Coaching is listening, instructing, or prompting that helps another individual reach a set goal and explore their full capabilities. The ability to coach others effectively is a tool that you need in your leadership arsenal. The leadership skill of coaching will provide the advantage of helping your employees achieve their potential while also fostering engagement and cultivating your reputation for attentive caring.
You might be asking yourself if this is too touch-feely for your workplace. No way! This is strategic communication about goals and future performance designed to promote growth and improvement. This is NOT therapy. The difference is that coaching is about professional successes and failures with a clear focus on a path forward. Read on to learn more about three ways you can implement coaching.
Listening is the easiest way to start coaching. Yes, listening! You probably work with a bunch of smart individuals who can think of good ways to go about solving a problem or tackling a task. So, all you need to do is ask good questions and listen. Start with questions like, “What are some challenges that make getting your work done difficult?.” then “What can you do about that?,” followed by, “How can I help?” You can end by saying “I’d like to hear more about that the next time we talk.” Listening is a great way to build trust and show people that their ideas are important. However, you need to use self-control and avoid jumping in to ‘fix’ things for them. Let your employees talk, then process, then talk some more, during a series of chats over days, weeks, or even months. Need more specific ideas for what to say? Try this resource: Perfect Phrases for Coaching Employee Performance by Laura Poole. Affiliate Link.
After some time, you may notice that they have adequately challenged themselves or you might move on to the next type of coaching.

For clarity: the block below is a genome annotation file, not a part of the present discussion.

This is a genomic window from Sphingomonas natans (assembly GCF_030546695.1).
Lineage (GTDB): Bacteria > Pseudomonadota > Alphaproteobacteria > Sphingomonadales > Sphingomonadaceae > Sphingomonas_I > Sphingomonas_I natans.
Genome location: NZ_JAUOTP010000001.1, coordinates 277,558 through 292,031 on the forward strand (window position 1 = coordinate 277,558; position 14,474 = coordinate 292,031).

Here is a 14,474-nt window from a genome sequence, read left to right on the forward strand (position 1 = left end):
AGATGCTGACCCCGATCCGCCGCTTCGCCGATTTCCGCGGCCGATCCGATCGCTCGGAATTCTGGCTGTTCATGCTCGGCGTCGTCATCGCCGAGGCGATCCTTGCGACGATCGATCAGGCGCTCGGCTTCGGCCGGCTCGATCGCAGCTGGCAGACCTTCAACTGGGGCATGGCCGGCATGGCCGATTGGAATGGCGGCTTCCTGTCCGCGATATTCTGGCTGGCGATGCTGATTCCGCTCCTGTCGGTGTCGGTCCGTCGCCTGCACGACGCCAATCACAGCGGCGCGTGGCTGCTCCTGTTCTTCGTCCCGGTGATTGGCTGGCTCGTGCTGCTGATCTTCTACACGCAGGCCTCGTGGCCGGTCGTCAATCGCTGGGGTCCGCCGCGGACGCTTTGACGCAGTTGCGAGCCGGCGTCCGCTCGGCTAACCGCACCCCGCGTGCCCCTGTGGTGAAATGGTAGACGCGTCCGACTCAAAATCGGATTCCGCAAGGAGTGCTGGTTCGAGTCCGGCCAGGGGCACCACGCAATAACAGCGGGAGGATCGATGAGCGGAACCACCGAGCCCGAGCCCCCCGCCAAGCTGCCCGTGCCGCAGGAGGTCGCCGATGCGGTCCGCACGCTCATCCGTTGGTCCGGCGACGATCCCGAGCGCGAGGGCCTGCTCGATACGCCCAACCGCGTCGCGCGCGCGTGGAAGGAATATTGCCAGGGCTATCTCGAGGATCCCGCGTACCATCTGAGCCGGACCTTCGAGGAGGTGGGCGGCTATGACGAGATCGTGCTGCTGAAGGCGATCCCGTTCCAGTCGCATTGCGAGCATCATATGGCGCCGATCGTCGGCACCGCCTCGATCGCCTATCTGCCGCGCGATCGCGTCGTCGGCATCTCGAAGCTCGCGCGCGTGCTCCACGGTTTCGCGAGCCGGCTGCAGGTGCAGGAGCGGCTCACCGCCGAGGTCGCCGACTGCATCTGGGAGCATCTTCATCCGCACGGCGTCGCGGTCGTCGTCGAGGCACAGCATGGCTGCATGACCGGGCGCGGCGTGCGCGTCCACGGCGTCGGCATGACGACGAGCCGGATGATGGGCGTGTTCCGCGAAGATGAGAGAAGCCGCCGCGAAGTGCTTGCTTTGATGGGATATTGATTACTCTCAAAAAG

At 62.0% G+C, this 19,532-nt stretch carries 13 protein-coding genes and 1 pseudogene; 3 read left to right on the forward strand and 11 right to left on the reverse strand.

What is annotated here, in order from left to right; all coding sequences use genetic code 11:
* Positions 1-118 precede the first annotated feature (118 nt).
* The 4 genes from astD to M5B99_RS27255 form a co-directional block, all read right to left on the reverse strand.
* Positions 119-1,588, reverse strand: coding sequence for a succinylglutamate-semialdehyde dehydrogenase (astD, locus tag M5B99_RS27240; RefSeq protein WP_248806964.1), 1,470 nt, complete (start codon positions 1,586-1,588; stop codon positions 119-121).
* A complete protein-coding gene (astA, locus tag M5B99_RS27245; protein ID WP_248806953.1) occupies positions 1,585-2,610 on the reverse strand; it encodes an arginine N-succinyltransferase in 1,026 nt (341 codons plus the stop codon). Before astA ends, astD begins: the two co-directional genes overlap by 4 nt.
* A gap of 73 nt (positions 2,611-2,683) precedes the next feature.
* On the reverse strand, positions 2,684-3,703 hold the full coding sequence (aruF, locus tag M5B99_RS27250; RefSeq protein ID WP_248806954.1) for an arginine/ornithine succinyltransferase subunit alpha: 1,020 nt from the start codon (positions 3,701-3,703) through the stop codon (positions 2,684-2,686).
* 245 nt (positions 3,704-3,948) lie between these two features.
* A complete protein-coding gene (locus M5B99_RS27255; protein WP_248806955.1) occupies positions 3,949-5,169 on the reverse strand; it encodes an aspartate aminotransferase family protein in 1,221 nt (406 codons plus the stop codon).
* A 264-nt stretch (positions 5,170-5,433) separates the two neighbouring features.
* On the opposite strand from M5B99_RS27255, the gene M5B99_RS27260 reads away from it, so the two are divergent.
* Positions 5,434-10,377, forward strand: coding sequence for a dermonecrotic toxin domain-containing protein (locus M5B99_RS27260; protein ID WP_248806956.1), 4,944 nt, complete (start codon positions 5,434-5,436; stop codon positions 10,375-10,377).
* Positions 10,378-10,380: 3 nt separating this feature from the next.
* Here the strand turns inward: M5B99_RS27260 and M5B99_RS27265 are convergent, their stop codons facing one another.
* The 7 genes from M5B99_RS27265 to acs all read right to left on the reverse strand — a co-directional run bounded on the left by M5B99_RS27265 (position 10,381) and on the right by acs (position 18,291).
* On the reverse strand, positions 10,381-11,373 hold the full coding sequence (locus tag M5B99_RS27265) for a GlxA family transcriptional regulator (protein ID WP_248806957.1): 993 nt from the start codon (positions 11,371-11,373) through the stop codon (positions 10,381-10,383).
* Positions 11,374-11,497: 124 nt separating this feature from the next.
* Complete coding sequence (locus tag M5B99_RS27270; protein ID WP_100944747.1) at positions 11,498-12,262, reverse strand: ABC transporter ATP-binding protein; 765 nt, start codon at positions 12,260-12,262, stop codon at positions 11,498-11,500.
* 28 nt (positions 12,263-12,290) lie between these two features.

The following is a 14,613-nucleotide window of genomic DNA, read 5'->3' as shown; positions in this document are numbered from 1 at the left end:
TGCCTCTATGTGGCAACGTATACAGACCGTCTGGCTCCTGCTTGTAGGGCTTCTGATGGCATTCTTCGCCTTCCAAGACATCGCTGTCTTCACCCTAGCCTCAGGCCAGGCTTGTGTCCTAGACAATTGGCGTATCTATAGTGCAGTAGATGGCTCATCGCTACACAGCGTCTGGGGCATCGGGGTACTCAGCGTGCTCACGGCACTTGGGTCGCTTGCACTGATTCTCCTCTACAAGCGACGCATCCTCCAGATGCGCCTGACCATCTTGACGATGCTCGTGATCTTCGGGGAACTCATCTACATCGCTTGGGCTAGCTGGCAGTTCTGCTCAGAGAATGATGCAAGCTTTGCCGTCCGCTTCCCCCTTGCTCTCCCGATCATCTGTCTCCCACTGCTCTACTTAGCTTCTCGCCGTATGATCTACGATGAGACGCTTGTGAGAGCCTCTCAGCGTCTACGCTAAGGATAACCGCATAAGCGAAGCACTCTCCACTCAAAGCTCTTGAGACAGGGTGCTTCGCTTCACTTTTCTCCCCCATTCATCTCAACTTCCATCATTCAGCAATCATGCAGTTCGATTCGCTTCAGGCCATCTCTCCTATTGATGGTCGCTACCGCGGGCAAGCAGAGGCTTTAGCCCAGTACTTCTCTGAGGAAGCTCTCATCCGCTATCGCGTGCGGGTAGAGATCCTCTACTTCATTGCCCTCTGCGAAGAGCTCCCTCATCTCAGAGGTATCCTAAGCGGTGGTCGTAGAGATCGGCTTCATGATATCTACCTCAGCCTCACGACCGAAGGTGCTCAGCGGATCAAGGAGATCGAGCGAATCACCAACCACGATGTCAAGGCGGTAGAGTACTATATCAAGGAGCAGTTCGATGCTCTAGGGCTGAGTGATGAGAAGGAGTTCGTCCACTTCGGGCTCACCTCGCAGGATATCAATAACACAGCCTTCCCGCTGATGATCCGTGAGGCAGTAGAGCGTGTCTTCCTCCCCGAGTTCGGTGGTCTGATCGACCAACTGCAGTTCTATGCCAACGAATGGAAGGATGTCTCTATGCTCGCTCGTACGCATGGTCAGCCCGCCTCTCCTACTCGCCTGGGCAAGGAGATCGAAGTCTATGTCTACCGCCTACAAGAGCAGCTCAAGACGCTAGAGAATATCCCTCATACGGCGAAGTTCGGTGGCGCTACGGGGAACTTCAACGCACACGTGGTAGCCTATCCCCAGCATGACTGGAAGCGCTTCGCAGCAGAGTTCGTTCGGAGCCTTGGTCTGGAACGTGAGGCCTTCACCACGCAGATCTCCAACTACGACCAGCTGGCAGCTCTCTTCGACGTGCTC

Instructing is another form of coaching. You may notice that your colleagues are willing to learn, but don’t know what to do. Start by asking, “Can I give you some directions on how to do this?” before telling someone what to do. They will usually say yes and appreciate that you have included them in the process. That means they’re also ready and open to learning, so your words will land and stick.
When instructing others, break down tasks into multiple steps and consider how you can teach by showing and allowing time between each step. Not everything can be learned in a day. Remember, coaching is interactive and the goal is improvement not perfection. After providing instruction, follow-up again to check if your suggestions were acted upon.
Prompting is another facet of coaching. People do well with accountability. Consider asking your colleague to set a deadline for implementing the coaching they’ve received (either their own ideas or something you taught them), then follow-up at the agreed-upon time. I sometimes call this “giving out homework,” but I make sure to let them know that the grade is always 100 as long as they put in some effort.
How can you use coaching in your office to promote growth in your employees? Read on for two timelines for implement coaching right away.
Coaching with Weekly Check-Ins
If you prefer regular, low-stakes coaching for your team, try implementing weekly check-ins. What will that look like?
- First, talk about the normal to-do list tasks you usually tackle.
- Next, switch to a few minutes of coaching. Ask about their performance, feelings, or communication. These should be low-stakes questions or suggestions designed to get your employee thinking of growth, not locked in fear that they are in trouble.
- End with some prompting for what you’ll ask about next week.
Coaching with Quarterly Chats
Not enough time to do coaching every week? No problem. Put it in the rotation quarterly. Every few months you’ll have a chat with each employee focused on growth and improvement. Remember, coaching is not intended to be evaluative (meaning, it’s not taken for a grade!). Instead, the goal is clear improvement and an open line of communication.
Want more info on coaching your employees or a practice run-through with a pro? Reach out and let’s chat.
Leave a Reply